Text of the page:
It stands to reason that a man who has made his living battling termites might choose not to build his house of wood. But Bill Grizer, an exterminator from Whipple, Ohio, and a member of Marietta-based Washington Electric Cooperative, wanted no ordinary house made of bricks or stone, either. He dreamed of a castle.
Today, Grizer Castle sits on high ground on Scotts Ridge in Washington County, occupying a site with a defensive position any medieval lord would covet. Polished suits of armor guard the entrance, and the castle’s Great Hall echoes with the joyous sounds of weddings — or it did, before the great plague recalling the Middle Ages temporarily shut down mass revelry.
With towers rising 50 feet above its hilltop foundation, Grizer Castle is the concrete manifestation of a dream that was inspired, as many are, by Hollywood. As an 8-year-old, Grizer was fascinated by the 1968 film, Chitty Chitty Bang Bang, and his obsession with castles was launched while watching Dick Van Dyke pilot his flying car over Bavaria’s Neuschwanstein Castle.
Many 8-year-old boys would have fixated on the flying car; Grizer got all wide-eyed about the castle (built by Bavarian monarch “Mad” King Ludwig II in the 19th century). Grizer remembers, “I told my mom, ‘I want that castle!’ ” His mother replied in a way that every mother responds to her son’s pipe dream. “She said, ‘Well, you can’t have that castle, but if you work hard and save your money, you can build your own.’ I decided I would do that.”
Demonstrating a focus not typical among preadolescent boys, Grizer didn’t forget his dream. “I’d see someone was tearing down a house or building something and I’d say, ‘I’m Billy Grizer and I’m going to build a castle.’ They would laugh and give me some of their blocks. My mom was good about it. We had a Ford Maverick and she’d drive me around. We could fit maybe six or eight blocks in the trunk.”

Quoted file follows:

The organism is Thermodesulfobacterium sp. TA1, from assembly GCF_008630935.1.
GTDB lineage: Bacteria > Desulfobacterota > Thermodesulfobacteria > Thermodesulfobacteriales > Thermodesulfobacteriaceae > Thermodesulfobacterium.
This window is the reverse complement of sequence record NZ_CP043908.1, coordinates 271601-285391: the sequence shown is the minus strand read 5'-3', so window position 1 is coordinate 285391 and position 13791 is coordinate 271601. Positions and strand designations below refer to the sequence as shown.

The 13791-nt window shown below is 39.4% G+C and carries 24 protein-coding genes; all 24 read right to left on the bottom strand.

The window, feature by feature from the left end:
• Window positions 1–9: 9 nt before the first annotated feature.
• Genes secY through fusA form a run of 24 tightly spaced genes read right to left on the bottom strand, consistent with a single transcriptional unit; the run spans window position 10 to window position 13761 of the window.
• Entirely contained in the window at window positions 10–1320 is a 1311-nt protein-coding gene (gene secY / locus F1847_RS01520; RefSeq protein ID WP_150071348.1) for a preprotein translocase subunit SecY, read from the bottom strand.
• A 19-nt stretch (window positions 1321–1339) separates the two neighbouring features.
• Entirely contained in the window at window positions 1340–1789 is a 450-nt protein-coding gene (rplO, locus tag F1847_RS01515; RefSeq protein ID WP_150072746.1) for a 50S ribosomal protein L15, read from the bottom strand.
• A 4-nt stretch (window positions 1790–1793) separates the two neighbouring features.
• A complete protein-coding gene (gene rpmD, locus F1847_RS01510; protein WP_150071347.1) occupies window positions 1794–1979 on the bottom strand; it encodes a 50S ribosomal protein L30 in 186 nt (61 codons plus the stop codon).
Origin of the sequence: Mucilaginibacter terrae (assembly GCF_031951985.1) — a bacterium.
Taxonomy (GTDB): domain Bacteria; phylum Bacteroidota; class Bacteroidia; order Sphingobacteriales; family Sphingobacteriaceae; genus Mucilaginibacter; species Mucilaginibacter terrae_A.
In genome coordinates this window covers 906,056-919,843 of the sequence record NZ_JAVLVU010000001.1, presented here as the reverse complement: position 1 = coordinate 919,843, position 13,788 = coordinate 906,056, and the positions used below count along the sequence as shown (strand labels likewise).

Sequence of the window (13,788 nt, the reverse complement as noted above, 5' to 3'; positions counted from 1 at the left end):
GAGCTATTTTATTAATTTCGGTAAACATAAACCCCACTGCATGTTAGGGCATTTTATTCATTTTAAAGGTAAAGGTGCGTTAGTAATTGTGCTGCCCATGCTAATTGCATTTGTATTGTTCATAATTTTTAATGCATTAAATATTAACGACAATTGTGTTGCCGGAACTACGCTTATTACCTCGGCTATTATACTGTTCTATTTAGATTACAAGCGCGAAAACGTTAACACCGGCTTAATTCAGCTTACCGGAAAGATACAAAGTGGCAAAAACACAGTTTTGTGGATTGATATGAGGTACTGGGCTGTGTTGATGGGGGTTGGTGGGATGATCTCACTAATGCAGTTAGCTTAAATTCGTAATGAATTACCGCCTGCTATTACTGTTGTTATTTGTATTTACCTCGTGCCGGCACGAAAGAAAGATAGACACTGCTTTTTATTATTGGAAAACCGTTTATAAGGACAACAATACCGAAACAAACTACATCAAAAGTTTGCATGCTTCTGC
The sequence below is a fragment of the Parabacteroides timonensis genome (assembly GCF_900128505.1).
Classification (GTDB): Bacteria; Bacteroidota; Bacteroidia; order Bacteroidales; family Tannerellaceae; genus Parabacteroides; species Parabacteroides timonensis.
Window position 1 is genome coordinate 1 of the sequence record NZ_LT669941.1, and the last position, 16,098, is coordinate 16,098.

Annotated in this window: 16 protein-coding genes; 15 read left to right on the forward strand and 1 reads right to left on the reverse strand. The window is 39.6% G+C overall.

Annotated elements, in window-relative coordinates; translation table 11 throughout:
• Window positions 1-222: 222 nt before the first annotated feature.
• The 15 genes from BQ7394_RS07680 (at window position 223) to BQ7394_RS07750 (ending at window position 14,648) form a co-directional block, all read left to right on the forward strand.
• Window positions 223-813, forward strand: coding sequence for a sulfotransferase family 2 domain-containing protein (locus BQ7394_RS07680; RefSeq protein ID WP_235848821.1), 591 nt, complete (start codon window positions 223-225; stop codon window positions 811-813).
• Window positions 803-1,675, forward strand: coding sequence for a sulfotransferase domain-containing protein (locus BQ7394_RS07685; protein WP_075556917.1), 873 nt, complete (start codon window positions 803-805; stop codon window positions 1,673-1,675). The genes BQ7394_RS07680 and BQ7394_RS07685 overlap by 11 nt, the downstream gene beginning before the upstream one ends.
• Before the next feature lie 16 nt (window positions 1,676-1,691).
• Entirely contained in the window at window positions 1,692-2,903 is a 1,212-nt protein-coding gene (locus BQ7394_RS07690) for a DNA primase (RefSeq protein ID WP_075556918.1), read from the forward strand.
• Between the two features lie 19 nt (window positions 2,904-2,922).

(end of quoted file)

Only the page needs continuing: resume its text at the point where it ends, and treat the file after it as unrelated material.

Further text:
Grizer, now 56, kept dreaming throughout high school, choosing a masonry program at the local trade school so he could develop his construction skills. While he earned his living as an exterminator — building his own company from the ground up over three decades — he never stopped collecting building materials and never stopped dreaming.
He added towers and a stone front to the home in which he and his wife raised their six children. But adding a castellated façade to a suburban-style home just wasn’t enough.
In 2014, Grizer’s castle in the sky began to take shape on 80 acres of family-owned land about 20 miles from Marietta. He’s both a licensed contractor and blessed with friends in the skilled trades, and the structure rose slowly, built entirely by Grizer and his friends and family. Friend Jamie Littleton and brother-in-law Jason Myers helped him with laying 46,000 concrete blocks. An electrician friend, Lonnie Kramer, helped him wire the place. Sons and daughters chipped in labor, and his wife, Barbara, used 11,412 small tiles to create a mosaic in the Great Hall showing the forces of good and evil battling in full armor on horseback. His sister, Sarah Myers, manages rentals and marketing.
Sometimes, Grizer’s friends also helped him keep his imagination in check. He points to the gleaming wooden ceiling of the hall and admits that it pained him to cut through it to install modern lighting. “My buddy said, ‘You’re not going to be able to hang burning torches inside this place,’ and he was right,” Grizer says.
The castle, when finished, will encompass about 26,000 square feet of usable space, including the Great Hall, which seats 300. Guests pass through iron gates and a foyer guarded by suits of armor before entering the Great Hall. Off the hall is a warming kitchen, restrooms, and a bridal suite complete with a grilled speakeasy door that allows the bride or her attendants to look out without being revealed.
The second-floor living areas, where he and his wife plan to settle down to enjoy retirement, remain unfinished, but will include a library and a bedroom with a sweeping view of the surrounding hills and valleys.
Always the dreamer, Grizer doesn’t plan to stop when the castle is complete. He imagines the surrounding land developed as a medieval entertainment attraction, including a working historical village, rustic camping cabins, and hiking trails.
“I want this place to be shared by the community,” Grizer says, standing in front of his castle and surveying his estate. “I want people to come out here with their kids, so they can see that the world can be yours — that you can have anything you dream of.”